10 Ways to Save on Your Grocery Bill

Start your shopping in the center of the store

The first place you walk into in a supermarket is the produce section and that’s exactly what marketers want you to do. “Think of it like aromatherapy,” says “The Supermarket Guru,” Phil Lempert. “Smelling the aroma of fresh produce puts us in a better mood. If we’re in a better mood, we’re gonna be in the store longer and we’re gonna spend more money. You want to head right to the center of the store where there’s all those unemotional boxes and cans.

Avoid going food shopping if you’re too happy, or sad

Think about it, if you go to the grocery store after getting a raise, you’re going to splurge. The same if you go when you’ve just been fired, except it will be on things that aren’t good for you. Lempert’s advise? Go when you’re in a “normal” mood.

Buy groceries before you need them

The idea behind buying ahead is not to hoard food, but to “invest,” says Teri Gault, founder of “The Grocery Game.” If you have a pantry or a large enough fridge or freezer, then consider buying items like meat, tuna and peanut butter before you need them. “Every week supermarkets have one or two meat items on sale,” she says. “One week you’re gonna buy chicken, the next week it might be steaks. Over the course of a month, you’ll have a variety of meats in your freezer.” The same goes for cheese, which you can buy on sale, grate it and freeze it for later use.

Clips coupons, and wait for the right time to use them

“Know when to play a coupon,” says Gault, whose site has a coupon tracker. A lot of people will clip a couple of coupons and go to the grocery store where they might find items on sale and cheaper than if they used the coupon so they just throw them away. “Coupons are usually good for three months, which means that with the 12-week categorical sales trends usually the thing that you have a coupon for will go on sale sometime during the life of that coupon.” Coupon use has significantly risen in the last 20 months, perhaps because of the recession, adds Lempert. “Coupons now have a value of over a dollar so it’s silly not to use them.” Most adults dread the idea of clipping coupons, so ask you children to go online to coupon sites like redplum.com and coupons.com for great deals.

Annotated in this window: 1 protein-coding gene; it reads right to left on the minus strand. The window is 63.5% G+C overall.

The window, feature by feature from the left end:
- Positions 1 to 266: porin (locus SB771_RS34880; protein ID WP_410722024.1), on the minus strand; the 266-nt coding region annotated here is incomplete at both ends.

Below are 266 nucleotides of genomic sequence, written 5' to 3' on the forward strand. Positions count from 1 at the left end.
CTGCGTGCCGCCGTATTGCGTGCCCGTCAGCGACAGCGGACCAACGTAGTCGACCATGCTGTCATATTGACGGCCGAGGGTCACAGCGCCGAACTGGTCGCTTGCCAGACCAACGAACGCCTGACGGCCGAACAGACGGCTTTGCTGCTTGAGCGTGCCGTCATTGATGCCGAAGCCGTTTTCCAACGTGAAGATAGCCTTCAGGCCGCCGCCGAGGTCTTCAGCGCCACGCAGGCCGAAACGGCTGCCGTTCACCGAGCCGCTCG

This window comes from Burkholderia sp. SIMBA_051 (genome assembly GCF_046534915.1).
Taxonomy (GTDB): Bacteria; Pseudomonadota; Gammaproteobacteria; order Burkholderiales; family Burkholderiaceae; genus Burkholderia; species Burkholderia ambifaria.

Buy local

Many supermarkets stock local produce, you just have to ask. These are often less money than the items that had to travel across the country to get to your supermarket.

Be more attentive of how supermarket shelves are arranged

There’s a reason why staples in the cereal aisle (like Corn Flakes and Raisin Bran) are sometimes placed at the bottom of the shelf, while the fruity ones are placed at your children’s eye levels (to entice) and healthier one at the top, says Lempert. Be aware of this trick and do your best to look for the brands you want instead of the ones laid out for you.

Bring your own bags

This is a purely psychological move on your part. Because we often buy groceries we won’t use (an average of 14% of groceries are tossed from the home), bringing your own limited amount of bags and having less room to store unnecessary items will help get you in a frame of mind of stocking what you need, and spending less.

Keep a price book

Most people shop for the same items every time they go to the grocery store. Keep a journal of frequently bought items and the prices you usually pay. You’ll know when there’s a really good sale and that’s the time to stock up on your favorite items.

Look for healthy products that can save you money

You can go healthier while saving more money, says Lempert who suggests buying a product like whole wheat pasts which might be 20 cents more, but will be denser and more nutritious than regular pasta, which means you’re going to end up eating less.

Be adventurous with brands and places you shop

Discounters like Save-A-Lot and other grocery outlets have great discounts (some up to 25% off) on products but they come and go depending on the pricing the store is able to secure. “These are perfect places to go if you’re less brand-specific and adventurous enough to try new brands.”

10 Ways To Save On Your Grocery Bill

With most of us having to deal with tighter budgets these days there’s no better time to learn how to save money in every sector of our lives. Why not the grocery store, where most Americans spend an average of $10, 692 a year on food and household supplies, according to recent report by ABC News. Here are smart ways to save a buck or 50 at the supermarket without having to become a total coupon junkie.

Get more tips from Phil Lempert at The Supermarket Guru and Teri Gault of The Grocery Game. Read more: